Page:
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What GAO Found
The Small Business Administration (SBA) moved quickly under challenging circumstances to develop and launch pandemic relief programs to help small businesses. These programs, including the Paycheck Protection Program (PPP) and COVID-19 Economic Injury Disaster Loan (COVID-19 EIDL), totaled over $1 trillion and assisted more than 10 million small businesses. However, in some instances relief funds went to those who sought to defraud the government. As schemes emerged, SBA adapted its fraud risk management approach and added controls to help prevent, detect, and respond to fraud.
GAO analyzed 330 PPP and COVID-19 EIDL fraud cases. Federal prosecutors across the United States filed bank fraud, wire fraud, money laundering, identity theft, and other charges against 524 individuals associated with these cases. This analysis is based on fraud cases publicly announced by the Department of Justice (DOJ) as of December 2021.
Cases Charged by the Department of Justice Involving Paycheck Protection Program (PPP) and COVID-19 Economic Injury Disaster Loan (COVID-19 EIDL) Fraud, as of December 31, 2021
In those cases, DOJ charged individuals with
misrepresenting eligibility, falsifying documents, using stolen identities, and
deliberately exploiting the programs by conspiring with each other, sharing knowledge on how to circumvent controls, and obtaining kickbacks.
For the 155 of the 330 cases that reached conclusion through guilty pleas or convictions, GAO calculated about $188 million in direct financial losses. Across these cases, as of December 2021, 94 individuals had been sentenced to an average of about 37 months in prison. The number of cases will continue to grow. As of January 2023, the SBA Office of Inspector General (OIG) had 536 ongoing investigations, and the statute of limitations has been extended to 10 years to prosecute individuals who committed PPP and COVID-19 EIDL-related fraud.
Select GAO analyses of PPP and COVID-19 EIDL data, including comparisons with National Directory of New Hires (NDNH) wage data, identified over 3.7 million unique recipients with fraud indicators out of a total of 13.4 million (see figure). Fraud indicators can be used to identify potential fraud and assess fraud risk. They are not proof of fraud. Additional review, investigation, and adjudication is needed to determine if fraud exists. To that end, GAO referred the unique recipients with fraud indicators it identified to the SBA OIG for further review and investigation. The unique recipients identified include potentially non-existent businesses or businesses that may have misrepresented employee counts to obtain more funds. However, it is possible that the analysis identified non-fraudulent recipients with data discrepancies consistent with an indicator. While SBA has conducted its own analyses to identify recipients with fraud indicators, it does not have access to the NDNH database and could not have performed the same analyses as GAO.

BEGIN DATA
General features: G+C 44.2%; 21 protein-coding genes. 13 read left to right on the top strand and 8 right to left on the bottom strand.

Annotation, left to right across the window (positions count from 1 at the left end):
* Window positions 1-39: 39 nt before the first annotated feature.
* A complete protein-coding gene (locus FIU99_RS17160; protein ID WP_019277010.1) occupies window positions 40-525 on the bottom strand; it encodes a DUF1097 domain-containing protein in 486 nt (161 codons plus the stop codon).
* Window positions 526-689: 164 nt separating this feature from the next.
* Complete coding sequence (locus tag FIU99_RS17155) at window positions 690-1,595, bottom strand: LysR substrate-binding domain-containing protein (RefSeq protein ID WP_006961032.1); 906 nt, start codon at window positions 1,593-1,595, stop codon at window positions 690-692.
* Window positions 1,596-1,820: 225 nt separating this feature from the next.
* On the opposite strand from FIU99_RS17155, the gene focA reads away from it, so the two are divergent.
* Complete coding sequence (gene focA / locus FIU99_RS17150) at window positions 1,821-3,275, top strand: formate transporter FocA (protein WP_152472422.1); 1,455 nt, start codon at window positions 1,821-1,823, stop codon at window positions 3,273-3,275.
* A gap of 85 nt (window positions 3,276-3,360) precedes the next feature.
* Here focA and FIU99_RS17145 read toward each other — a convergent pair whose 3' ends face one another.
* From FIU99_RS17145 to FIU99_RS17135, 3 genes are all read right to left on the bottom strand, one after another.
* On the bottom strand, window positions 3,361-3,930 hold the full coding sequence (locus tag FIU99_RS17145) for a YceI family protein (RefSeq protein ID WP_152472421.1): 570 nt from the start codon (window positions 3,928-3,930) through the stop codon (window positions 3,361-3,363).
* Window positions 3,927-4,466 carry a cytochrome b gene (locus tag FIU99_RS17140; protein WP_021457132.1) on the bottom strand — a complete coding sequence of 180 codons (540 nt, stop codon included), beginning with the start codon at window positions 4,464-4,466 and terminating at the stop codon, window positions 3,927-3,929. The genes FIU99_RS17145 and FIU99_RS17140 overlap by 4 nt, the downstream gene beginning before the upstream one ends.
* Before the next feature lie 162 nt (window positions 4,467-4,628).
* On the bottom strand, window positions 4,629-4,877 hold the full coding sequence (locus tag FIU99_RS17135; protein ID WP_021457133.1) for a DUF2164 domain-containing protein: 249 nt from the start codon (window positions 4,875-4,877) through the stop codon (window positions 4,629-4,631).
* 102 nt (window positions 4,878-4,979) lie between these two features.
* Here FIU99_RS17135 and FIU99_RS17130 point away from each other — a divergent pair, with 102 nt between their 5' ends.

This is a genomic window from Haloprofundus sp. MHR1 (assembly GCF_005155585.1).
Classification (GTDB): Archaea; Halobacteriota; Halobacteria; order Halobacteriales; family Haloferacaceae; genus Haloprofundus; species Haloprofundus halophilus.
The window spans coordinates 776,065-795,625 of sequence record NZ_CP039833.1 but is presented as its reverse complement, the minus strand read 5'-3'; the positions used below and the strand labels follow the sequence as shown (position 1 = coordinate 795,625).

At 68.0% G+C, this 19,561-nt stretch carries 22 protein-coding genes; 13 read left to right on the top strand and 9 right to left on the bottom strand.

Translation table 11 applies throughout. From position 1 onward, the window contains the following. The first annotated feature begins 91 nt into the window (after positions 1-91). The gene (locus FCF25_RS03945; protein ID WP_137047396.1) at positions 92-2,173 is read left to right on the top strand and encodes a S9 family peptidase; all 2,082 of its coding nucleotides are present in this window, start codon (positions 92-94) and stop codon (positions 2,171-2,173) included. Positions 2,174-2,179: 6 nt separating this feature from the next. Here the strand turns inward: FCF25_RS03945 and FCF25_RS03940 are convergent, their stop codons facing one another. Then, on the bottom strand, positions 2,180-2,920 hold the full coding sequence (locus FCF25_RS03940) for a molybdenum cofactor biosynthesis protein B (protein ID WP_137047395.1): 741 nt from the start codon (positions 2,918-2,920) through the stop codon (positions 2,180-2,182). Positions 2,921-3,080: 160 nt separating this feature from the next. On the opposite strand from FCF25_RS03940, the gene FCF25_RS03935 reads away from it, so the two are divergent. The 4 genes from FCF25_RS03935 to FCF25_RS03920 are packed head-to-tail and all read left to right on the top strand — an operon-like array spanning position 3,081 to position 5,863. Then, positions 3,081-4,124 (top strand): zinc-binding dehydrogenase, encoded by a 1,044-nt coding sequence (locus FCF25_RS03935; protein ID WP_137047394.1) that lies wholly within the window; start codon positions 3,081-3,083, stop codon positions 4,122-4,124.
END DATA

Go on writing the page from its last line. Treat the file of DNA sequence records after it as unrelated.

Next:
Unique Paycheck Protection Program (PPP) and COVID-19 Economic Injury Disaster Loan (COVID-19 EIDL) Recipients with Fraud Indicators
SBA has employed data analytics to enhance fraud prevention and detection. For example, the use of analytics contributed to SBA determining that some PPP borrowers were ineligible for loan amounts or used them for unauthorized purposes, resulting in $4.7 billion in loan proceeds not being forgiven. In addition, SBA referred over 669,000 potentially fraudulent PPP and COVID-19 EIDL loans to the SBA OIG for investigation after using data analytics and conducting manual reviews. SBA enhanced its analytic capabilities during the pandemic and has recognized that it would benefit from further development of its data analytics program. SBA has opportunities to continue to improve its ability to prevent and detect potentially fraudulent transactions. For example, SBA did not fully leverage information to help identify applicants who tried to defraud multiple pandemic relief programs. While it has access to multiple external data sources, SBA does not have access to other external data sources that could aid in fraud detection and prevention. Leveraging information across programs and obtaining access to external data are consistent with leading fraud risk management practices. SBA has the opportunity to ensure that it fully leverages data across programs and accesses external data to the fullest extent possible to mitigate the likelihood and impact of fraud. Obtaining such access could necessitate pursuing statutory authority or entering into data-sharing agreements with other agencies to gain timely access to those sources.
Why GAO Did This Study
Congress established four programs to support small businesses during the pandemic: PPP, COVID-19 EIDL, Restaurant Revitalization Fund, and Shuttered Venue Operators Grant. Widely reported incidents of fraud raised questions about SBA’s management of these programs. For this and other reasons, GAO added small business emergency loans to its High Risk Program in 2021.
The CARES Act includes a provision for GAO to monitor COVID-19 pandemic relief funds. This report (1) analyzes fraud cases charged by DOJ involving PPP and COVID-19 EIDL to understand fraud schemes and impacts, (2) provides the results of select data analyses regarding fraud indicators in PPP and COVID-19 EIDL, and (3) identifies opportunities for SBA to enhance its data analytics.
GAO analyzed DOJ press releases and court documents related to PPP and COVID-19 EIDL cases publicly announced as of December 2021 for fraud schemes and impacts. GAO analyzed 2020 and 2021 PPP and COVID-19 EIDL data, comparing these data to NDNH wage data to identify the presence of fraud indicators. GAO also evaluated SBA’s data analytic efforts against leading practices.